For my book, Work Less, Do More, I sponsored a telephone survey in which more than 400 men and women were randomly chosen to answer the question of how much time they wasted each day at work not including lunch or commuting time.

If I asked you that question, what would your answer be? Do you even know how much time you waste at work? Are you checking e-mails constantly even though you know it's counterproductive because it distracts you from working on that report that's due. I call this "distractionitis" which is different from multitasking in a way that's useful and effective. Do you take every single phone call even if you can see, by looking at your caller ID, that this is not a priority call and you should really let it go to voice mail? Are you going to meetings in person that could be done more effectively over the phone, saving you lots of time and money? Are you only communicating by e-mail and failing to have an in-person meeting when it's warranted. Some in person meetings are important because of the kind of interpersonal connections necessary to maintain client loyalty.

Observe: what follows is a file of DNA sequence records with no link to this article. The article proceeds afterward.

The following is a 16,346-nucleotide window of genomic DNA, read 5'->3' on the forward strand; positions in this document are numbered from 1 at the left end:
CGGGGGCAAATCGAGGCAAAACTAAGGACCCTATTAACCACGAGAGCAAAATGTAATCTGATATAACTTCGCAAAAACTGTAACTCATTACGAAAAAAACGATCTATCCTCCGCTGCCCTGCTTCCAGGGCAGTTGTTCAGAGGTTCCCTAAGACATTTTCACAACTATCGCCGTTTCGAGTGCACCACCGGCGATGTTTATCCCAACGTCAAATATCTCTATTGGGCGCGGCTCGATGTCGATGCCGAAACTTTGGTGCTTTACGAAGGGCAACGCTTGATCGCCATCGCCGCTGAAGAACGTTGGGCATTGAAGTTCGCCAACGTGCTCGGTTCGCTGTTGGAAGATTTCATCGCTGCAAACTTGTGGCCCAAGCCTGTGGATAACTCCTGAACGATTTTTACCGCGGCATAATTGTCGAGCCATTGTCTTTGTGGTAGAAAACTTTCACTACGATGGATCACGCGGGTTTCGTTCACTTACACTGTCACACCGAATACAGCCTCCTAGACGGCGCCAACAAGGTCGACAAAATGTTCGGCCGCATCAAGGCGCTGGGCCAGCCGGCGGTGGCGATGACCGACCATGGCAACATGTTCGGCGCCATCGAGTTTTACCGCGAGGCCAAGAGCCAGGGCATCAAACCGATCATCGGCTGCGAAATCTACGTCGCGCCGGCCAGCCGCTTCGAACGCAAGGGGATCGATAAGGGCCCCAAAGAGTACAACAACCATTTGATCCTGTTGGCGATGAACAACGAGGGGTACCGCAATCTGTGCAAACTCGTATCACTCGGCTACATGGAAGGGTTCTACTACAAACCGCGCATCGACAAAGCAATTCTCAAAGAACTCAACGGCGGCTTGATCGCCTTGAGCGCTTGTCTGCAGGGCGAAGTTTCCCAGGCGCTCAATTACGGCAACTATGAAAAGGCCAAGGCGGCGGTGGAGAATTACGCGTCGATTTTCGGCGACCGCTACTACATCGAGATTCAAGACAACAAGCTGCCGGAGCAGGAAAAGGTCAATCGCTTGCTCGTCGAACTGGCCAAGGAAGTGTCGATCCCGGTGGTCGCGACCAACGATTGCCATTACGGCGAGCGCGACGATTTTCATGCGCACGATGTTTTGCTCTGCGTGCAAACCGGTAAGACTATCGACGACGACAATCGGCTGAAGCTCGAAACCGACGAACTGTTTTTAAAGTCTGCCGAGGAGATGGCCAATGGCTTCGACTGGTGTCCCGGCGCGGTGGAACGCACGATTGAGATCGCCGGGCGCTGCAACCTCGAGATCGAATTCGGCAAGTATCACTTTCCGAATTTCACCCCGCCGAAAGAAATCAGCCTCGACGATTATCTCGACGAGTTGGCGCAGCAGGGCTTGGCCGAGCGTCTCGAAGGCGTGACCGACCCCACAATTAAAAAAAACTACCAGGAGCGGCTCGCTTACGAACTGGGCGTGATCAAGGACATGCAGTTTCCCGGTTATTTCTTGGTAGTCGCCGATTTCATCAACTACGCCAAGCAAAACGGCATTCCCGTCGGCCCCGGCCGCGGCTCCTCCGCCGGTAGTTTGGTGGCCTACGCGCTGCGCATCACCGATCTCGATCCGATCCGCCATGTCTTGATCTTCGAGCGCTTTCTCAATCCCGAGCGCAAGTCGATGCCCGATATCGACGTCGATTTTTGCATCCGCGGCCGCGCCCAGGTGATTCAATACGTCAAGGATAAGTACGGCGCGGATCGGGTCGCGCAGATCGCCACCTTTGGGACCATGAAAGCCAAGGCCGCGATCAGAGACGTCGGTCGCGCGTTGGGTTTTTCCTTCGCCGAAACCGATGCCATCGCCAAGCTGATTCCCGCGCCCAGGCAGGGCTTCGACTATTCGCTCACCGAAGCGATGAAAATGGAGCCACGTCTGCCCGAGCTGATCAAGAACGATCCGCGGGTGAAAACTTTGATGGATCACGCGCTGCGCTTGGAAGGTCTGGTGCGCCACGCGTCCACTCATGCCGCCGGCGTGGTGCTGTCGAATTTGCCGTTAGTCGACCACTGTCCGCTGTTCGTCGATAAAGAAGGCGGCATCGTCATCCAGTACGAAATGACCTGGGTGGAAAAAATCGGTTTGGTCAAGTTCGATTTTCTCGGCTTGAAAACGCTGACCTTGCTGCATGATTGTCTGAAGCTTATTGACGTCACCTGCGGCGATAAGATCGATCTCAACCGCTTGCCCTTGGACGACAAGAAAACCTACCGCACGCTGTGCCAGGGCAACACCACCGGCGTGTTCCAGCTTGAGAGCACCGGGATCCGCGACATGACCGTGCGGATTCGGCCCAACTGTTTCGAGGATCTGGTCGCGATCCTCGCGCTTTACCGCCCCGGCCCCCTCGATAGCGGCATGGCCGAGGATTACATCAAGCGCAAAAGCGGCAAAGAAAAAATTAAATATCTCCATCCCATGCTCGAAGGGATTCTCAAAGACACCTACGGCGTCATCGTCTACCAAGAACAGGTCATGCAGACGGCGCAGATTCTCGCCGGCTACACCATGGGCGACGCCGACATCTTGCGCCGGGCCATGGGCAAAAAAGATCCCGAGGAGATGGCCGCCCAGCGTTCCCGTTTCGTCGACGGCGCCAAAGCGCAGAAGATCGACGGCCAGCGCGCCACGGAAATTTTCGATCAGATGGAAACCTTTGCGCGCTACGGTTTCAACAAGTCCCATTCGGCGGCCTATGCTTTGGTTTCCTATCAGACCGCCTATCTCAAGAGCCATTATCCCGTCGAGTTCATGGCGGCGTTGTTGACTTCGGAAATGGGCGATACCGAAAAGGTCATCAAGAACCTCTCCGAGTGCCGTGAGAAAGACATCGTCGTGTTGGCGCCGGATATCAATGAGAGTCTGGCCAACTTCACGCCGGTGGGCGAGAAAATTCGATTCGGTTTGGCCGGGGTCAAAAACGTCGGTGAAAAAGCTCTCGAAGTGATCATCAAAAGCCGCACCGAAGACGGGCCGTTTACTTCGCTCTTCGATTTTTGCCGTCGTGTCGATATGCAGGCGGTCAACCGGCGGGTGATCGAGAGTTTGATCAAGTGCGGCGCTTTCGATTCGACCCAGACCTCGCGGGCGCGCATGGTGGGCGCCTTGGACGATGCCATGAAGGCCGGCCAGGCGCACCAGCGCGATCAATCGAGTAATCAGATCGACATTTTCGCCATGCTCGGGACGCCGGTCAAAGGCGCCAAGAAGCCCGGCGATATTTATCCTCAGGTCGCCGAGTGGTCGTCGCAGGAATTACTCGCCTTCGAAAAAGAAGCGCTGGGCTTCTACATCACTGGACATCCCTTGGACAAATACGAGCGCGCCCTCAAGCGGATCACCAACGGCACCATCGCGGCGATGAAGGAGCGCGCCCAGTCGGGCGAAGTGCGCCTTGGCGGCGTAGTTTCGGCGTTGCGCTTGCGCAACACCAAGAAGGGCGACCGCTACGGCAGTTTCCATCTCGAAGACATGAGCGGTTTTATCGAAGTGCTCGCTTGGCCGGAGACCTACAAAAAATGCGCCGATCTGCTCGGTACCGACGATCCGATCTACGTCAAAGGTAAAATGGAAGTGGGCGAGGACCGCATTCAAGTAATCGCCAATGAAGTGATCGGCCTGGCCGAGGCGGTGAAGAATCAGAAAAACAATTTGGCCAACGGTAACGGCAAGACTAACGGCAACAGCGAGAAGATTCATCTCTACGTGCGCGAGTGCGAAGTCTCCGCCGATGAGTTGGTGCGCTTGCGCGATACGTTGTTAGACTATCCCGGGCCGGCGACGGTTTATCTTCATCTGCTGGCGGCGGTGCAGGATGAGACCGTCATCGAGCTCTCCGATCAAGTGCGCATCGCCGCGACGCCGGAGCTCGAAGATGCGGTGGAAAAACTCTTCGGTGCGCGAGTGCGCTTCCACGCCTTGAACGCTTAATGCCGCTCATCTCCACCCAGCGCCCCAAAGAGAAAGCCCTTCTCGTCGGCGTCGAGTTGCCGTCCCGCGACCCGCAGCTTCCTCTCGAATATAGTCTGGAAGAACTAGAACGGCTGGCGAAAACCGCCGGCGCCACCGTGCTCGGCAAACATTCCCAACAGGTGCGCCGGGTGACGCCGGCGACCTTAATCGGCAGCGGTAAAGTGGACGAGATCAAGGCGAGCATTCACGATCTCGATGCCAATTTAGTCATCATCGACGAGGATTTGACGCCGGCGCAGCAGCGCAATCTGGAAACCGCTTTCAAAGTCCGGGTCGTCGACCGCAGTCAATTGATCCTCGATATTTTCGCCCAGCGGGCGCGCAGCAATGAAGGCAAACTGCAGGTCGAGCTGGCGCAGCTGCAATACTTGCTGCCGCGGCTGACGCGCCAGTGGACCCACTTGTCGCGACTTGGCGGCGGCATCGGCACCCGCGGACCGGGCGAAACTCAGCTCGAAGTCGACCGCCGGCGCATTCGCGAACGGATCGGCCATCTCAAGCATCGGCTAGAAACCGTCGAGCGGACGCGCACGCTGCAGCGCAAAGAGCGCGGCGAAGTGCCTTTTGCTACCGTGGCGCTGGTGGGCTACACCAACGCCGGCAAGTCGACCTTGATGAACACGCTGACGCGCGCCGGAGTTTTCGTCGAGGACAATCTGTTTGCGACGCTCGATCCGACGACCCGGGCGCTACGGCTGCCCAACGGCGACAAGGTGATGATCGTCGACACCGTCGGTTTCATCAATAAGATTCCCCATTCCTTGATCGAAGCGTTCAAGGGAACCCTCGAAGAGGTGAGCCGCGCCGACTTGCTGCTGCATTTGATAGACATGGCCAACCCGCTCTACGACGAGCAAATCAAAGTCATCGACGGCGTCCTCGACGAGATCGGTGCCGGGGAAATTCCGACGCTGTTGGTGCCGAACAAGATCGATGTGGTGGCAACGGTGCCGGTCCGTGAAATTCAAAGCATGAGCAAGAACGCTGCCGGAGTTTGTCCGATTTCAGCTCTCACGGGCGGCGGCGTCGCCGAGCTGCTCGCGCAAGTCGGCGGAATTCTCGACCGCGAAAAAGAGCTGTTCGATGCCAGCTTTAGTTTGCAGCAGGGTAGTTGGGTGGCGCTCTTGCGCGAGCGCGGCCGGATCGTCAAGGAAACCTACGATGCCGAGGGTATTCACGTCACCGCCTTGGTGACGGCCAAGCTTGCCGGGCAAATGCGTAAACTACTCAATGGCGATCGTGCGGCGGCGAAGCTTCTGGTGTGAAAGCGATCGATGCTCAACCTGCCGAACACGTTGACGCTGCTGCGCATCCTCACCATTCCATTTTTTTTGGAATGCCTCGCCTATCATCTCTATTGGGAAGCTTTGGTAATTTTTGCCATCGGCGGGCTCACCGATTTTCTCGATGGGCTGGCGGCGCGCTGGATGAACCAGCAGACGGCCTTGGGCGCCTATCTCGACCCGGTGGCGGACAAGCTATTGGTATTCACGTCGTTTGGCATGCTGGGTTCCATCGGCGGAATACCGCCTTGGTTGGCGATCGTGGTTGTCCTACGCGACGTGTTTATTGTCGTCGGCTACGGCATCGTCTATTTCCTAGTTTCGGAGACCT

Those in my survey answered that, on average, they were wasting almost one hour (50.3 minutes) each work day. Maybe an hour doesn't sound like a lot of time in an eight-hour workday. But if you multiple it times five – or even six or seven if you currently put in a six or seven day work week – it adds up to five or more hours or almost an entire workday that's being underutilized. What can you do about this? The first step is to start asking yourself, and having a concrete answer, to the question: "Where does the time go?"

If necessary, keep a time log to determine where your time is going each day. (See pages 14-15 in Work Less, Do More for a blank time log that you can fill in. Two additional blank time logs are provided in the book's Appendix, pages 200-203.) Once you know where your time is actually going you can start to make some concrete changes so you put more time into priority concerns as you get more done and in a lot less time.

How much time are you wasting each day and how?

Jan Yager, Ph.D. helps individuals and companies to become more efficient through her workshops, coaching, and her writings, most recently, Work Less, Do More: The 14-Day Productivity Makeover (Sterling Publishing Company). For more information, go to: